The Western Australian government is planning to set maximum caps on bets at electronic gaming machines at AU$10 ($6.6) on the main casino floor – set to commence on July 1st of this year. The Gaming and Wagering Commission notes that it is also ‘progressing a direction in relation to pre-set weekly loss limits, pre-set weekly time limits and carded play in all machines’ – set to come into effect by December of 2025.
The new reforms come about after the Perth Casino Royal Commission, set up in March of 2021 to investigate allegations of misconduct at Crown Perth, found that legislation regulating the casino ‘is not fit for purpose and requires replacement’.
The Gaming and Wagering Commission was also found to have deficiencies in how it ‘exercised its power and responsibilities’.
Of the 59 new recommendations now issued by the Royal Commission, the Western Australian government fully supports 49, while eight are supported ‘in principle’ and one is supported ‘in-part’.
Regarding the limits on play, the new recommendations include setting a mandatory 15-minute break for players after three hours of continuous EGM play, and a maximum of 12 hours play in a 24-hour period, as well as a limit of 28 hours of play in a seven-day period. Carded play is also mandated for EGMs.
Perth Casino will also be directed to collect player data including: player buy-in and buy-out time and amount, play periods, player turnover, player losses and wins, gambling product and any ‘further information as the Gaming and Wagering Commission reasonably requires for anti-money laundering and responsible service of gaming purposes’.
Gamblers will also be required to produce financial capacity to be able to join the casino’s Pearl Room membership, with a mandate to request updated documentation on request.
The GWC is also requesting a rewrite of existing legislation, with the 1984 Casino Control Act to be ‘replaced by a new act and a revised Gaming and Wagering Commission Act (if required)’- this will both comprise the regulations of licensed casinos and the structure of the regulating body.
Under the casino regulation side, duties are to be added including identifying and mitigating casino gaming risks and gambling-related harm, ‘ensuring the probity and suitability of those engaged in casino gaming operations’ and the ‘prevention of criminal infiltration including money laundering’.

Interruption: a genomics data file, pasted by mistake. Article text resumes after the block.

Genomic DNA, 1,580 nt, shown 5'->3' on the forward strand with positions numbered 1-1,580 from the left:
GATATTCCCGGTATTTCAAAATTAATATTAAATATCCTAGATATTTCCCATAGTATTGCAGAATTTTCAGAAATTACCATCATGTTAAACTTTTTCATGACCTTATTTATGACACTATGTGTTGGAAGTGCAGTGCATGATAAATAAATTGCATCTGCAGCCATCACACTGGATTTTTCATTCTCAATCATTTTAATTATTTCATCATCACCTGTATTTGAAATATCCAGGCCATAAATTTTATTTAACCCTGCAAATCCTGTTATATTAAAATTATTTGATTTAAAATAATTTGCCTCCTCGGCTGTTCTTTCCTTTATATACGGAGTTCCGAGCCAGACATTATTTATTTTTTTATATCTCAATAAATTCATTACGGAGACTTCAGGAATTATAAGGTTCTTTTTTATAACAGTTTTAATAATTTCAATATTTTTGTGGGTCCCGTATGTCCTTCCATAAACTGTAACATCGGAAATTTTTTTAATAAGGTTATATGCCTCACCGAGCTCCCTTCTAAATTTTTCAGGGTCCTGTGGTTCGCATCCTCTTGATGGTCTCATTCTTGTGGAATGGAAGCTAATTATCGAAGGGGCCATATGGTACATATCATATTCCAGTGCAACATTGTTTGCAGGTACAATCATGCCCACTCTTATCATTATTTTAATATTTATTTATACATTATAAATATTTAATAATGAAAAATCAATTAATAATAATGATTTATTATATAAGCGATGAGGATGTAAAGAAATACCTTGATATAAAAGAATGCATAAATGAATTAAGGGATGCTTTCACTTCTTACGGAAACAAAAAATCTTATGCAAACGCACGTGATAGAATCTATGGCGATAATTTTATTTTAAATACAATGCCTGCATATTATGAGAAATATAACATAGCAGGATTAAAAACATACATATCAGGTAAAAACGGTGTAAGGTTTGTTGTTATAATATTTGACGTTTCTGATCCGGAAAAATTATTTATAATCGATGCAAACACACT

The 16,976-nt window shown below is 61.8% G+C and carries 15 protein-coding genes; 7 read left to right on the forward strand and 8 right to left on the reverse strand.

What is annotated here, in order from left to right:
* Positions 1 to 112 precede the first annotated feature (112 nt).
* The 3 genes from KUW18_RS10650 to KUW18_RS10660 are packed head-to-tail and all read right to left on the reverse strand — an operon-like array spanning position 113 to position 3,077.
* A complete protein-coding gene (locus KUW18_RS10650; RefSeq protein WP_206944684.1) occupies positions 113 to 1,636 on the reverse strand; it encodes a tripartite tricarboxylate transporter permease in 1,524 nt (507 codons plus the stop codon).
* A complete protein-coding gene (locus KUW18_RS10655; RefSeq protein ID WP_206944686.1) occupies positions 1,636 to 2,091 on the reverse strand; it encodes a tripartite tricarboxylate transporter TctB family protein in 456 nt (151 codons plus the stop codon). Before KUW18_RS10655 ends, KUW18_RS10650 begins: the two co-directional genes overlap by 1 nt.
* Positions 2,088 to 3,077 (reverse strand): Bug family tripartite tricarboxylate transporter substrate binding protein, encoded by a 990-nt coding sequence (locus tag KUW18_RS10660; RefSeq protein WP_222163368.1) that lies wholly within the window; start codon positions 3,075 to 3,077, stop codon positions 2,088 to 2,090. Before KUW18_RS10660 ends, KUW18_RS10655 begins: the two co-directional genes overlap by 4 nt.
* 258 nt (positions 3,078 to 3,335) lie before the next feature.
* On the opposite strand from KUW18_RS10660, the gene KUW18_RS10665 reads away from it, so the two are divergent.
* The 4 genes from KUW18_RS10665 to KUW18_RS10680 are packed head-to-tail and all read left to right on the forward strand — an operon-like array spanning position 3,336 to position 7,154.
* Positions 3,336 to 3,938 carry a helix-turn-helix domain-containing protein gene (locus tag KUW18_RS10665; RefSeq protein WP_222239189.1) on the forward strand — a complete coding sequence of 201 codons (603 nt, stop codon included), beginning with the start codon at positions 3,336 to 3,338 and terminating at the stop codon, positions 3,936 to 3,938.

Casino licenses will also be required to undergo periodic reviews by the regulator ‘at least every five years, with the review to be tabled in Parliament’.
The new suggestions also mandate the prohibition of junkets ‘unless authorized and individually licensed by the regulator’.
Additional suggestions include a mandate that ‘includes the power to make directions as to […] all operations of the Perth Casino, not just gaming operations’. In addition, the regulator would have the power to engage an individual to ‘inquire into and report to the regulator on any matter relevant to the performance of the regulator’s functions in relation to the casino licensees, its associates or the conduct and organization of casino operations’.
Its also requesting that a code of conduct be expanded ‘to require the disclosure of attendance at social events at Crown Perth Resort by departmental officers who perform duties under the Casino Control Act 1984’.
The new measures also considered whether a statutory prohibition on poker machines should be maintained, which the Western Australian government upheld.
The group also pushed for a review of penalties for regulatory offenses, with the government now undergoing a review of the figures.
A restructuring of the internal arrangements for the regulatory body has also been proposed.
The GWC is also going to be required to have an ‘information sharing arrangement’ with the nation’s financial crimes watchdog AUSTRAC and have an external advisor for AML and CTF financing.
The many recommendations are now subject to review and implementation.